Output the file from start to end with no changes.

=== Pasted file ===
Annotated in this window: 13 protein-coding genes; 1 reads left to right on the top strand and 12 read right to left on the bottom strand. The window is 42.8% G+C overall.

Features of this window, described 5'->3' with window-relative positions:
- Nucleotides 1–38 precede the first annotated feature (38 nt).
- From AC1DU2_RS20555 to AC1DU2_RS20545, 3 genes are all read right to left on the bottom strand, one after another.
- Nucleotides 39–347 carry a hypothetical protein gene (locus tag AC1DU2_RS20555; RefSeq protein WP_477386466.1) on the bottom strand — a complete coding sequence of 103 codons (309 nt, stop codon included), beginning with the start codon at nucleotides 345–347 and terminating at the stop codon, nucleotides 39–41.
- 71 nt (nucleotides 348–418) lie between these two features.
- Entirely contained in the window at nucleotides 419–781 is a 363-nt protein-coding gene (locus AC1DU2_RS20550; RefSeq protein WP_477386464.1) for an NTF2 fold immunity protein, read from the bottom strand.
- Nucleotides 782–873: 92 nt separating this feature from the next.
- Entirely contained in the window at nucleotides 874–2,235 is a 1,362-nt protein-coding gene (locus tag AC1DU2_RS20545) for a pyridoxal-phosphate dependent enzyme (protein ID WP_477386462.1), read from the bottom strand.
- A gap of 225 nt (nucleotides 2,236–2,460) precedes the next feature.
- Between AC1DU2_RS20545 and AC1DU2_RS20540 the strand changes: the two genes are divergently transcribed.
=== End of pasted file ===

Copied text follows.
Annotated in this window: 13 protein-coding genes; 1 reads left to right on the top strand and 12 read right to left on the bottom strand. The window is 42.8% G+C overall.

Features of this window, described 5'->3' with window-relative positions:
- Nucleotides 1–38 precede the first annotated feature (38 nt).
- From AC1DU2_RS20555 to AC1DU2_RS20545, 3 genes are all read right to left on the bottom strand, one after another.
- Nucleotides 39–347 carry a hypothetical protein gene (locus tag AC1DU2_RS20555; RefSeq protein WP_477386466.1) on the bottom strand — a complete coding sequence of 103 codons (309 nt, stop codon included), beginning with the start codon at nucleotides 345–347 and terminating at the stop codon, nucleotides 39–41.
- 71 nt (nucleotides 348–418) lie between these two features.
- Entirely contained in the window at nucleotides 419–781 is a 363-nt protein-coding gene (locus AC1DU2_RS20550; RefSeq protein WP_477386464.1) for an NTF2 fold immunity protein, read from the bottom strand.
- Nucleotides 782–873: 92 nt separating this feature from the next.
- Entirely contained in the window at nucleotides 874–2,235 is a 1,362-nt protein-coding gene (locus tag AC1DU2_RS20545) for a pyridoxal-phosphate dependent enzyme (protein ID WP_477386462.1), read from the bottom strand.
- A gap of 225 nt (nucleotides 2,236–2,460) precedes the next feature.
- Between AC1DU2_RS20545 and AC1DU2_RS20540 the strand changes: the two genes are divergently transcribed.